The decision by Labor not to review the JobSeeker payment ahead of its first budget if it wins the May federal election is disappointing, according to one of Australia’s peak social services groups.
Francis Sullivan, Chair of Catholic Social Services Australia, said the decision is a real blow for 1.5 million people struggling to survive on JobSeeker and other income support payments.
Ahead of the 2019 election, Labor promised a review into the rate of what was then the Newstart payment, suggesting that it would be used to determine the rate of an increase to the unemployment benefit.
However, Labor’s shadow assistant minister for the treasury, Andrew Leigh, confirmed earlier this week that this review into the Jobseeker rate will now not take place, saying Labor hasn’t committed to an additional increase.
“Labor will now go to the election with a policy to keep the JobSeeker payment at $642.70 a fortnight for a single person without children,” Mr Sullivan said.
“Having just $46 a day to pay rent and electricity, buy groceries, clothing, and fill the car is impossible and leaves families and vulnerable people living on or below the poverty line.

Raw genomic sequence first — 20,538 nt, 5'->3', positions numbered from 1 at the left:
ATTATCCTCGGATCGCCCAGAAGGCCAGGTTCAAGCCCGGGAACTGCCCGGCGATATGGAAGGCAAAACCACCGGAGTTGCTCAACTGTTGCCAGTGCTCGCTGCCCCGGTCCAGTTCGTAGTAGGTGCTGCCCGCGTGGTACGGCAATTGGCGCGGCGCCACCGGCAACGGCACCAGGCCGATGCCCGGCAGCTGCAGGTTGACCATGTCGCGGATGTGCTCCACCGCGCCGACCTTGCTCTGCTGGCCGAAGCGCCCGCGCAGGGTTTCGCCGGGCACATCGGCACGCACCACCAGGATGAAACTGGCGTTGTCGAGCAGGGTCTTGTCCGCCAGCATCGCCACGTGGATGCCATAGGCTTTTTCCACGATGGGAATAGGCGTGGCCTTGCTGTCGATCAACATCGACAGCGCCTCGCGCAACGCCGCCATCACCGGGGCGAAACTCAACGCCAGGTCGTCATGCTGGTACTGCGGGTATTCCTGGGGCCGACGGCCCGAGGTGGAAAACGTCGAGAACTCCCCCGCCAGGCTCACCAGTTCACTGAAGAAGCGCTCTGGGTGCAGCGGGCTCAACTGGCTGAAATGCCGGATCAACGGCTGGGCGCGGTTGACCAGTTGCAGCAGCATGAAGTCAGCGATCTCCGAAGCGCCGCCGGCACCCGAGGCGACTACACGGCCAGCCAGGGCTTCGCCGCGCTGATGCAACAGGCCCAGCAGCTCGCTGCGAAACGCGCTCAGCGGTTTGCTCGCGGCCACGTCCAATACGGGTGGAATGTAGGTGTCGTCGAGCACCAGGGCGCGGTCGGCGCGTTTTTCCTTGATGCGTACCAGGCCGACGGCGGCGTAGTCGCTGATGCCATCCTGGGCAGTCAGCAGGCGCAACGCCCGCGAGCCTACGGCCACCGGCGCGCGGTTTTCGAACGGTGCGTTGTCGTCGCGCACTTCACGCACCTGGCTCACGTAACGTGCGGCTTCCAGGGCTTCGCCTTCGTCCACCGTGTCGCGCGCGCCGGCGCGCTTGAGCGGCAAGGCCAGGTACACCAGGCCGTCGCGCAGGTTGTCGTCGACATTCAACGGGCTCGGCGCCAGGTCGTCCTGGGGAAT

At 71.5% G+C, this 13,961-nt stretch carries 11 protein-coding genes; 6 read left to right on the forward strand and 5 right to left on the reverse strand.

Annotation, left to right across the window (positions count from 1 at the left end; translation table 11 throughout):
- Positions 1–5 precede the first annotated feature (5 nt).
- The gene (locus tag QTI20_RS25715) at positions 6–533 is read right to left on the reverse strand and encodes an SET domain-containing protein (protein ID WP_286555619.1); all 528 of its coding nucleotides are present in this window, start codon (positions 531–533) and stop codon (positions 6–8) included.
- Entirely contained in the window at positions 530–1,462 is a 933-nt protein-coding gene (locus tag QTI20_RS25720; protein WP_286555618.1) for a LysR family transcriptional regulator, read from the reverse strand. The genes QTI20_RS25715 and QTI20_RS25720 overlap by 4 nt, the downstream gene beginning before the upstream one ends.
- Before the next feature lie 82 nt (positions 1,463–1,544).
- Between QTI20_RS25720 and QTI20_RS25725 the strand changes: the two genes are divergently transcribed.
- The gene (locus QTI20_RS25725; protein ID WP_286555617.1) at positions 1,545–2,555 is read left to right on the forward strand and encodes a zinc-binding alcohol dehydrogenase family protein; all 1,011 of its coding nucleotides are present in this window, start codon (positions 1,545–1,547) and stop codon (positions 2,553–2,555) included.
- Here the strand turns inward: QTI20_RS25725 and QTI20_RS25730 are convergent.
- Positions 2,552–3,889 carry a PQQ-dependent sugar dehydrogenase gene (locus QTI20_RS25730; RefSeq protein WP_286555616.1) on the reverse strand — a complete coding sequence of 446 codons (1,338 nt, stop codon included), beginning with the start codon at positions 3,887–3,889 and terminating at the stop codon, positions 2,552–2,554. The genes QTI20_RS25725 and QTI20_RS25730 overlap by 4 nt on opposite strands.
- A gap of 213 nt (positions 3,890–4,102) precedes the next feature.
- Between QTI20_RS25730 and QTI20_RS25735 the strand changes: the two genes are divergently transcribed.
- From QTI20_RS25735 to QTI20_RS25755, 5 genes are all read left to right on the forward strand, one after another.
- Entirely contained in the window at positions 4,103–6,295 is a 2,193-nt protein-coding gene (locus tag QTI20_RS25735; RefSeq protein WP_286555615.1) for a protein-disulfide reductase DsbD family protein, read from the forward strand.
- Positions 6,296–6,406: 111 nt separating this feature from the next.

“There is no economic reason good enough to demand that people on the fringes of our communities should have to live like this,” Mr Sullivan said.
Mr Sullivan said that despite both major parties having no plans to increase Jobseeker, both enthusiastically support the stage three tax cuts that will cost around $16 billion a year and will mostly benefit men on higher incomes.
“These tax cuts will cost almost twice as much as lifting JobSeeker and other income supports to at least $70 a day, a reform that would mostly benefit low-income women and their children,” he said.
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